Café Rüdigerhof, 2011
The Swedish band Fredrik had to cut their way through snow flurry to the art nouveau building Rüdigerhof. For an offstage set in the café the trio from Malmö is pretty well equipped. But when Fredrik plugs in the keyboard, the landlady gets suspicious. Does she think that this is going to be too loud? Nope. In her view the amp might simply use too much electricity. However, Fredrik Hultin and his bandmates Anna Moberg and Ola Lindefelt are not deterred by her bad temper. They go for a forceful rendition of “Ner”. Fredrik’s haunting singing is entwined by twisty vocal harmonies and the song is finishing off with a trumpet part. We could only think of this being an impressive performance that might also have pleased everyone else around. Yet the landlady is far from being appreciative and is set on charging us money for plugging in the amp and using her electricity. We capitulate. As candid and enjoyable your cause might be, some people just won’t open up.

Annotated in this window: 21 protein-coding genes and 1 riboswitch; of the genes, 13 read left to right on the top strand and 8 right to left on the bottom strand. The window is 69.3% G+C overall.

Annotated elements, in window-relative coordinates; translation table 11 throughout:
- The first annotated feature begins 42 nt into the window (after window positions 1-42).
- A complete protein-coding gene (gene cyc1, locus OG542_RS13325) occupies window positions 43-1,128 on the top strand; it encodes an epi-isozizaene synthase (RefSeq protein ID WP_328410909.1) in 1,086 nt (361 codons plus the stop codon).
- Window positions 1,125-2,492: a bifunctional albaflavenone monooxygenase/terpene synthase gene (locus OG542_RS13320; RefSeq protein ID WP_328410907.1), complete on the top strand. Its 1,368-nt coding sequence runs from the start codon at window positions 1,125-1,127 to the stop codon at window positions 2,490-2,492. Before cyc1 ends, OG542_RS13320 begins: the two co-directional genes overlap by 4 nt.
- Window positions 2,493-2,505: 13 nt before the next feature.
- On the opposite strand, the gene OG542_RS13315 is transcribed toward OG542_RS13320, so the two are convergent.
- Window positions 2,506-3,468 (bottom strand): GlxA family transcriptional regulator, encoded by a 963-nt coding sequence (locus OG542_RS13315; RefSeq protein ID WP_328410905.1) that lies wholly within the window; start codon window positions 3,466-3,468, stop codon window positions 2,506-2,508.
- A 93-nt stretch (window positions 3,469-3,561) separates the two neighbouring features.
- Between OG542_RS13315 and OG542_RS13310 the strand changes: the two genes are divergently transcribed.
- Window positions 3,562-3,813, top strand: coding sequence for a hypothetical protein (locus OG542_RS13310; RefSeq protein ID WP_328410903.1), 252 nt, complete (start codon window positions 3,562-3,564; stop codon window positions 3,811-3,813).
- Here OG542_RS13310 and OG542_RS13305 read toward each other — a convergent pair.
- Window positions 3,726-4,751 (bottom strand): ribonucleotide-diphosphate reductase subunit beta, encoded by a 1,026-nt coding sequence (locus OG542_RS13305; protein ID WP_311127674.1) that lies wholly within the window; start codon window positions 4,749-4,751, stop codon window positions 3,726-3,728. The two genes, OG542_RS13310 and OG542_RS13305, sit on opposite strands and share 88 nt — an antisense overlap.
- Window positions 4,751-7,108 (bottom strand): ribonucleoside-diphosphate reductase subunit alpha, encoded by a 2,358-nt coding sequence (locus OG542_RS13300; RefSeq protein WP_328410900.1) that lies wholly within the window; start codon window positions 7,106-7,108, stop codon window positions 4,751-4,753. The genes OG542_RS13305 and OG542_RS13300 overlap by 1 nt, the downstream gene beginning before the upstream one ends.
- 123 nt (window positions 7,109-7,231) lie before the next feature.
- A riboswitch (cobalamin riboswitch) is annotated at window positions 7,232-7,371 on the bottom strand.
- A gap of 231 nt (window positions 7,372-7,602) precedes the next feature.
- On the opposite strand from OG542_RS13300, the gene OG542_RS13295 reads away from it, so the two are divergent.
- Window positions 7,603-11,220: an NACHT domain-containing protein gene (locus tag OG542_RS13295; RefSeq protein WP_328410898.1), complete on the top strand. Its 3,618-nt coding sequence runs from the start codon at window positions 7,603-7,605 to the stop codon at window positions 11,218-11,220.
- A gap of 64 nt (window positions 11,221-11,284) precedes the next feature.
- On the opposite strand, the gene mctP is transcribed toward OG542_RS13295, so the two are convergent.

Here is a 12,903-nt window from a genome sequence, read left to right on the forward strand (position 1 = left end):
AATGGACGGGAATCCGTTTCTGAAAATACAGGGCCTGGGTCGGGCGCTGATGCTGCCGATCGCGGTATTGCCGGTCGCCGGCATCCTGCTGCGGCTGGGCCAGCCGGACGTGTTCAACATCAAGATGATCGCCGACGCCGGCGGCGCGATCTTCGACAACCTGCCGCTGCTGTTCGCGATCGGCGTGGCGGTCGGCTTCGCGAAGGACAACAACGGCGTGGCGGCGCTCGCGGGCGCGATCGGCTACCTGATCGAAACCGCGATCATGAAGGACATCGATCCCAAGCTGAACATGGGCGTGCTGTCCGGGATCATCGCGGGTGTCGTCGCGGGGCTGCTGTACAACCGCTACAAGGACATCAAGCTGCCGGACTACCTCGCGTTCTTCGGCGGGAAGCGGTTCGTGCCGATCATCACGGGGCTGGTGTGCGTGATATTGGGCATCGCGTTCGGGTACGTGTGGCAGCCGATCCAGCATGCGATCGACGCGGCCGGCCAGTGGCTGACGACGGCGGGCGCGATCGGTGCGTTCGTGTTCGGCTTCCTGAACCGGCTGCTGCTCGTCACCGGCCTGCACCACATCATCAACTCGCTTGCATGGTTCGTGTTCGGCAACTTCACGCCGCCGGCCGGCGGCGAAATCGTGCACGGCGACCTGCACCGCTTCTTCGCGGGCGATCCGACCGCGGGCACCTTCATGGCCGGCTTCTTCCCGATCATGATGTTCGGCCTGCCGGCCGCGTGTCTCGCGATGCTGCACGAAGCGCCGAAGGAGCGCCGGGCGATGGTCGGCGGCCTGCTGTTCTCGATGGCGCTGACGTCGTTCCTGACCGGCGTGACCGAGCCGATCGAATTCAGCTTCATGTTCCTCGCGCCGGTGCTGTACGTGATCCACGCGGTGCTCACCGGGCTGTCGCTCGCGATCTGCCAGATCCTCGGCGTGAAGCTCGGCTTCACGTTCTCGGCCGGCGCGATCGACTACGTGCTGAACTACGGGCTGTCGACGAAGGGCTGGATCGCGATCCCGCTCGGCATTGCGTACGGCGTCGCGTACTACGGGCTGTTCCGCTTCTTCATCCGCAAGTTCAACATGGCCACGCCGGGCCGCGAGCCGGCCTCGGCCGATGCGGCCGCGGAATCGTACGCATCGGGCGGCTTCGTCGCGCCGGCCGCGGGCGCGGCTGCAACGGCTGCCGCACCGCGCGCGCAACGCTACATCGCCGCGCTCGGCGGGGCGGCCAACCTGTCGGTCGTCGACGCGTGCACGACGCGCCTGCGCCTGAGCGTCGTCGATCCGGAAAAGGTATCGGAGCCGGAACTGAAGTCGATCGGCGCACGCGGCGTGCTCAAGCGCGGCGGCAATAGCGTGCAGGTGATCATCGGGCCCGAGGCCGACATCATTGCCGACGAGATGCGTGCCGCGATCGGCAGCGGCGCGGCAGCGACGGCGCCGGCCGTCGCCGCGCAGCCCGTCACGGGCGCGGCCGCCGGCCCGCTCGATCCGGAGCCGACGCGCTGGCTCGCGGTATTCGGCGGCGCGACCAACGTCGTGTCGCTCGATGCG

Although the area around Naschmarkt has a lot of interesting buildings to offer for Art Nouveau lovers, Rüdigerhof is a particular gem among them. Erected in 1902, Rüdigerhof catches your eye with the simple, yet rich-in-detail-beauty of Oskar Marmorek’s architecture and the very exposed location just next to the Wienfluss. The ground floor houses the popular Café Rüdigerhof, a traditional Viennese café with international newspapers, a hopelessly outdated interior and simple but tasty Austrian cuisine. In summer, the café opens a cosy backyard on the Wienfluss-side of the building, away from the noise of the busy Wienzeile street. Café Rüdigerhof is said to attract a particular mix of people, ranging from old locals to students and a more arty crowd. Don’t mess with the at times moody owner, though…!